Expressing Emotions Through Color Lesson Plan: Cool and Warm Colors

Submitted by: Angela Watson

Grade Levels: 3-5, K-3

In this lesson plan, which is adaptable for grades K-5, students use BrainPOP Jr. and/or BrainPOP resources to compare and contrast the emotions created by cool color artwork and warm color artwork. Students will then create two pieces of original art, one using cool colors and one using warm colors, and experiment with tints and shades to express different feelings or emotions.

Lesson Plan Common Core State Standards Alignments

Students will:

  1. Create two pieces of original art, one using cool colors and one using warm colors
  2. Compare and contrast the emotions created by cool color artwork and warm color artwork
  3. Experiment with tints and shades to express a feeling or emotion

Materials:

  • paint and paint brushes, if possible
  • blank paper
  • crayons or colored pencils
  • Class set of printed copies of the Activity page
  • Computer and projector to show the BrainPOP movie and features

Vocabulary:

shade; tint; warm colors; cool colors

Preparation:

Prior to the first lesson, preview the Colors movie and print out the activity paper for students. Prior to the second lesson, prepare the classroom for students to paint.

Lesson Procedure:

  1. Complete the Talk About It activity to determine students' prior knowledge. How do students know which colors are combined to make other colors? Have they ever experimented? Using what materials? Do they know what it's called when black or white is added to a color?
  2. Tell students they'll learn much more about these topics as you show the Colors movie. Pause throughout to discuss and elicit student observations.
  3. Distribute copies of the Activity page to the class and give students time to complete the two pictures either in class or as homework. Instruct children to leave the bottom of the sheet blank.
  4. The next day, have students share the drawings they did for the activity and review the difference between cool and warm colors. Have students speculate whether they used any crayon colors that are tints or shades and explain their thinking.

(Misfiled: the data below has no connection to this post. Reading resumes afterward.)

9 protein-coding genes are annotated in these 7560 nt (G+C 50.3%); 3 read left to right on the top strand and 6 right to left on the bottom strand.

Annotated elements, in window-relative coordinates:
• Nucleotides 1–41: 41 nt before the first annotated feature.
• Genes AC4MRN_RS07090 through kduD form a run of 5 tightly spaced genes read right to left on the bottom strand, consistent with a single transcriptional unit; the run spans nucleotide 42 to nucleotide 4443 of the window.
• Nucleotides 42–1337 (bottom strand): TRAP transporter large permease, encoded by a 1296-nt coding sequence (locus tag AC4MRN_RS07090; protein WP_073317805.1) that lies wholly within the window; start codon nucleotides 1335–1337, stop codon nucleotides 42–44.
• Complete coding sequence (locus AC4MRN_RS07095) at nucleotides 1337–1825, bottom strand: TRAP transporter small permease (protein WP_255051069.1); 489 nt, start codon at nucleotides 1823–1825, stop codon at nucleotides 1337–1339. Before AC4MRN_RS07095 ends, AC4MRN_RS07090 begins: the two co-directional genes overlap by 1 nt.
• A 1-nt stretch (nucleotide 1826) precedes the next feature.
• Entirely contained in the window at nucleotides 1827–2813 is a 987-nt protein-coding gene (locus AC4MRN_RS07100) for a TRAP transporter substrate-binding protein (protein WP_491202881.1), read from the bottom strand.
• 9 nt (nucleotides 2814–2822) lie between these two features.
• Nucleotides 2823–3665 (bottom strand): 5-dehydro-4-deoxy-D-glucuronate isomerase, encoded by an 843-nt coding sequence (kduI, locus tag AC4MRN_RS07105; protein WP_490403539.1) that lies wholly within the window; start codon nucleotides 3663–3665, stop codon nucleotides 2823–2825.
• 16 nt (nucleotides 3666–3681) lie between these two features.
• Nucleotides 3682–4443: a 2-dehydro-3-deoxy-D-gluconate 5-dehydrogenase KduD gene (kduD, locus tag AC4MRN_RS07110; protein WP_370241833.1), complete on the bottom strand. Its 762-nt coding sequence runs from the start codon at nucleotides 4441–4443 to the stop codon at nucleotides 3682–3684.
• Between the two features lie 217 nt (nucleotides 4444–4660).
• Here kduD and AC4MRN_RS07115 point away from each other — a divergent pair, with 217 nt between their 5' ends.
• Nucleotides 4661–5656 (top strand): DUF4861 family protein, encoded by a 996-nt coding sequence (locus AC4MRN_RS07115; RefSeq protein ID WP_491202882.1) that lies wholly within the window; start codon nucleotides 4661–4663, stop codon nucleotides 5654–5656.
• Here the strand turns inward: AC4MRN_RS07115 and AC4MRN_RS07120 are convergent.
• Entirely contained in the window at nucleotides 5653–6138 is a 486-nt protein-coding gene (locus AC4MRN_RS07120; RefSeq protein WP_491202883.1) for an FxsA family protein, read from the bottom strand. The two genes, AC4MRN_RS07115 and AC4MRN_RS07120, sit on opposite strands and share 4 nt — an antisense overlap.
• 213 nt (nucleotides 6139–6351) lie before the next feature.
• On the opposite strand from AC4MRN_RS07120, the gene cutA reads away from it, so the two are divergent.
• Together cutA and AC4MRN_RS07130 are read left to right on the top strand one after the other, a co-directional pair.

5. Ask students recall what the movie taught them about how colors can be used to express feelings. Have children record the thoughts and feelings they have about their warm and cool pictures using the space provided on the bottom of the sheet, and then fold that part back so it's out of sight.
  6. Pair students up and have them share their drawings and talk about how their partner's warm and cool drawings make them feel. On your signal, have students reveal the bottom folded part of their papers. Were their partner's feelings the same ones they were trying to convey? Have students pair up again and repeat the activity.
  7. Bring the class back to a whole-group discussion and ask volunteers to share some examples where they and their partner did not agree on the feelings created from each picture. Talk about why that might be. Is there such thing as a right or wrong feeling to have when viewing a piece of art? Why might the same picture make different people feel different ways?
  8. Encourage students to recreate their picture on another sheet of paper, using paint if possible. This time, ask students to use tints and shades to convey a different thought or feeling. Some students might choose to use only pastels, or experiment with using various shades and tints of a single color.
  9. Show the final artwork of several students. Have the class share the thoughts and feelings they have when observing the colors used. What other colors might have created similar feelings? What colors could have been used to create the opposite reaction?
  10. Have students create titles or captions for their artwork and display them so other classes can see how color can be used to evoke feelings and emotions.
  11. Show either the Easy Quiz or Hard Quiz as a springboard for a closing discussion.

Extension Activity:

Show the Vincent Van Gogh movie and talk about how Van Gogh used color to express feelings. Compare two of his paintings using the Talk About It feature. How do the warm colors in the Sunflowers painting create different feelings than the cool colors used in the Self Portrait?